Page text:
Venezia…13 years later!

I had the remarkable opportunity to fly to Venice after my week in Rotterdam with Krissie at ICAF. I wanted to see the city that had been my 2nd home many years ago. In 2003 and again in 2004, I directed The Gondola Project- a performance of 8 gondolas on a Venetian canal. It was a remarkable dance—so beautiful but also so challenging to make. Securing the permits and permissions, finding the space, navigating the bureaucracy of Venice (without getting lost), and of course convincing 8 gondoliers to work with me for FREE—nearly had me throwing myself in the grand canal as if to re-enact a scene from Lord Byron’s days in the city. But we did it. And it was amazing. Breathtaking actually.

(See a short documentary here about the project plus a clip from the dance!).

I had stayed close with the two lead gondoliers on the project- Franco Busetto and Davide Scarpa. Davide and Franco both knew I was coming, but I had not spoken with the other gondoliers in over 10 years. Davide met me 1st thing Monday morning and treated me to a lovely breakfast on the Zattere.


Davide was one of the head gondoliers when I worked with him in 2003 and 2004, but a few years ago he gave up the gondola to move into event organizing. He now organizes special transportation, working with the Biennale and other Venetian clients. It was good to see Davide so happy. His new job seems to really suit him well.


After talking with Davide, it was clear to me that I wanted to talk with the other gondoliers, too. According to Davide, the group didn’t talk to each other much. He didn’t even have all of their phone numbers anymore. So…much like I had so many years ago, I went hunting gondoliers.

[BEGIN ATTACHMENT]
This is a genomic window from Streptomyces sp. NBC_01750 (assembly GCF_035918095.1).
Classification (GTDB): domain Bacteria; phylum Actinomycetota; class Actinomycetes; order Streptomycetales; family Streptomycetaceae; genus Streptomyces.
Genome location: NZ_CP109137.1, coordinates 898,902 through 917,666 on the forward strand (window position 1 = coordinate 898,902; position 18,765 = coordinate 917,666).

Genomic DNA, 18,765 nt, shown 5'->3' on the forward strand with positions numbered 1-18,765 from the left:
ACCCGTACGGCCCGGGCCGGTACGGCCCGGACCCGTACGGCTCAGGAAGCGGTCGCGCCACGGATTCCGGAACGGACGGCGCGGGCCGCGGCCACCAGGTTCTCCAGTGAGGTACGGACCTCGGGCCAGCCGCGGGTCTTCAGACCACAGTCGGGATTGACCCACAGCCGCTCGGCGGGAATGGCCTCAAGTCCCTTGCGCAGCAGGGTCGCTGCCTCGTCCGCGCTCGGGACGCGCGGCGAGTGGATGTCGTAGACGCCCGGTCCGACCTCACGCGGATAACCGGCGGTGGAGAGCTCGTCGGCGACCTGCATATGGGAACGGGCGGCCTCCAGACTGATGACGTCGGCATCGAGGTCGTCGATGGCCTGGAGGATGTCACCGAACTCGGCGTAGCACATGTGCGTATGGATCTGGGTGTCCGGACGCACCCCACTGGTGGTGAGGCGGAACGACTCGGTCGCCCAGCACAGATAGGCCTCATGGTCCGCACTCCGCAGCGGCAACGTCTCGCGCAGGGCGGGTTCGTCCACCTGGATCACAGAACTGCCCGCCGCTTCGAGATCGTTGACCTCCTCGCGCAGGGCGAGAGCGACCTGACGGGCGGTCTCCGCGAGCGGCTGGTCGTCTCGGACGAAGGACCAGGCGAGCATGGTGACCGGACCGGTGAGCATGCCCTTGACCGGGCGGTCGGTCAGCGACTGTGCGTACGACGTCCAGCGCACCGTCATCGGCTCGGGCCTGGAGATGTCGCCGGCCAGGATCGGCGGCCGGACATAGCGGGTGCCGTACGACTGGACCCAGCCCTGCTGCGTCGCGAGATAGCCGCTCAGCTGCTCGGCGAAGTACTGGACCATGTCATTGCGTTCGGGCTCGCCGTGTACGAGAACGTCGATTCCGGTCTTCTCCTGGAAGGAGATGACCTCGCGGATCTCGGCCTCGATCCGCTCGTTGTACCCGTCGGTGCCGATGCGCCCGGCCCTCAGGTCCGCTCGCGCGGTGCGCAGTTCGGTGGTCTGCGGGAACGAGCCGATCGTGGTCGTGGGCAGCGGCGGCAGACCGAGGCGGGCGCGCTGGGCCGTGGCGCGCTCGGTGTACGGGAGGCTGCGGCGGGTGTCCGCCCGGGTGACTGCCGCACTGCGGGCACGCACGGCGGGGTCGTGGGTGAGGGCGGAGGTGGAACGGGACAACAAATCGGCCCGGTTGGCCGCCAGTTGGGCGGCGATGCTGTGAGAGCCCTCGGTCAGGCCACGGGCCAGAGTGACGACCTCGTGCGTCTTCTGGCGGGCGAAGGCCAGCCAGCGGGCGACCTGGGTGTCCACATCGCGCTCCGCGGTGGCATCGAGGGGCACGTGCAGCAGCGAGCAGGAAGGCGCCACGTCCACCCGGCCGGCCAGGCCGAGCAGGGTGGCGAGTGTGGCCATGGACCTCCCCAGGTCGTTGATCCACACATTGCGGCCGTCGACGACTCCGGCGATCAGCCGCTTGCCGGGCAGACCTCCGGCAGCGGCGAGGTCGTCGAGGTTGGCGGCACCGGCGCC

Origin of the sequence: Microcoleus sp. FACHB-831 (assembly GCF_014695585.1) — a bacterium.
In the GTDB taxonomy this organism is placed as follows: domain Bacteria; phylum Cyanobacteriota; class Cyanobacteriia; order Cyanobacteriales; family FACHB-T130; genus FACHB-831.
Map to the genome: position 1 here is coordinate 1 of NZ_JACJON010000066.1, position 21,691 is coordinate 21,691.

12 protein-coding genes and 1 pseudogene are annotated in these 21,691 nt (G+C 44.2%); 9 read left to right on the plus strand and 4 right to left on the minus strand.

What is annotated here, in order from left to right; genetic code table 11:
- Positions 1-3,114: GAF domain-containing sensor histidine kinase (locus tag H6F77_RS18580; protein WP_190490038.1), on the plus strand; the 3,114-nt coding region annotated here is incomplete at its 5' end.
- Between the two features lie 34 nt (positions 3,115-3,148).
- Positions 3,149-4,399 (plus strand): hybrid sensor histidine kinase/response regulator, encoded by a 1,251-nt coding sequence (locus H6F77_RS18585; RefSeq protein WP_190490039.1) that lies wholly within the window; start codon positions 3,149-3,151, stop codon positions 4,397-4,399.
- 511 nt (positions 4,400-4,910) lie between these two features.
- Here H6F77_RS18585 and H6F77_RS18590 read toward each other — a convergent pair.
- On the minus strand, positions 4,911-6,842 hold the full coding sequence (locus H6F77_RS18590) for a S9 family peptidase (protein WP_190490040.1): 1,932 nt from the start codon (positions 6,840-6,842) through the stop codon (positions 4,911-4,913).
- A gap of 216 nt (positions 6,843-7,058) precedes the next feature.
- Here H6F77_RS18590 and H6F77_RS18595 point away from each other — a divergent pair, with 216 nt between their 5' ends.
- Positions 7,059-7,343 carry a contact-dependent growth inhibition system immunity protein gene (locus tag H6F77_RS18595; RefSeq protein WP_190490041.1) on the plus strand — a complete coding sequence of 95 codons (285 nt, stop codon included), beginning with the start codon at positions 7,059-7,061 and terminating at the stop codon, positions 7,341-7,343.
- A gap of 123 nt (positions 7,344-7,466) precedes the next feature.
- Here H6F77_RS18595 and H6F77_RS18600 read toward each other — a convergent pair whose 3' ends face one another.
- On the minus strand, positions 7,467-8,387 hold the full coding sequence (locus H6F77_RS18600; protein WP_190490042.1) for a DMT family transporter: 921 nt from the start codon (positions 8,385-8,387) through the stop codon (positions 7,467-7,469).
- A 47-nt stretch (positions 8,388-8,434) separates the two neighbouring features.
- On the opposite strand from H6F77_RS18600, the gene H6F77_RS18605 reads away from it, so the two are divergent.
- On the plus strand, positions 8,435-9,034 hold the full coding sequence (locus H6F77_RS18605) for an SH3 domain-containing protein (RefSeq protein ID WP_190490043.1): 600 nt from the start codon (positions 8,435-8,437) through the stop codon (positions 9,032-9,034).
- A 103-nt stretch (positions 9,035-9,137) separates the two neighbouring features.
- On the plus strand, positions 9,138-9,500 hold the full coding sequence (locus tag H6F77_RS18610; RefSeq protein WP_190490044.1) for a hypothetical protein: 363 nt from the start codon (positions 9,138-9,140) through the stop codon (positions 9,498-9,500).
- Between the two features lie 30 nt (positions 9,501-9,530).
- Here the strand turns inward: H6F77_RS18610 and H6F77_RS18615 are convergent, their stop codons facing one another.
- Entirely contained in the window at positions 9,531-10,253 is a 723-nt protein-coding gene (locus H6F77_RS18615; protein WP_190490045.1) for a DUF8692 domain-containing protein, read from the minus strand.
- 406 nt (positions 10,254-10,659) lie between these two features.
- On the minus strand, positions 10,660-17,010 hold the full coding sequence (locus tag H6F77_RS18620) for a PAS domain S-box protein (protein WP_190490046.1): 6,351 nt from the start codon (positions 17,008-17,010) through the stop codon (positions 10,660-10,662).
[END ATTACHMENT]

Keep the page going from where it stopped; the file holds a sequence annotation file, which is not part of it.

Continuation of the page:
The first gondolier I found was Marcello, completely by accident. As I was crossing one of the many small bridges in Venice I looked up to see Marcello standing there. We both stared at each other until he said to me…”Allison?”

Marcello was a character and remains that way today. He even showed up to one of our rehearsals with two American women in his gondola. Marcello did both performances and was easy to work with and very committed. He always kept us laughing.

Gondolier #1 found. Marcello.

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I found Marco Mingardi next, working in front of the Danieli Hotel. Marco was the 1st gondolier I met way back in 2002. He was a friend of a friend and was interested in helping me from the beginning. Meeting Marco in 2002 gave me hope that we just might be able to make this happen the following summer. Marco helped bring his work partner, the other Marco, to the project, too.

Gondolier #2 – Marco.

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Marco Pagan, or the other Marco, also did the dance both times. Marco was one of the few gondoliers who actually studied the choreography I prepared and printed out for him to learn in advance. Marco was ready to go. He was a dream to work with.

Gondolier #3- the other Marco

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Franco Busseto was the “rock” of the project. As the key project leader, he helped me to get permits and even fundraised himself for project costs! He did the opening solo, helped create the choreography for the full show, and came up with the fancy boat switch with Davide that the two of them did together in the finale! From the beginning, Franco took this project very seriously. He loves Venice. He loves the gondola.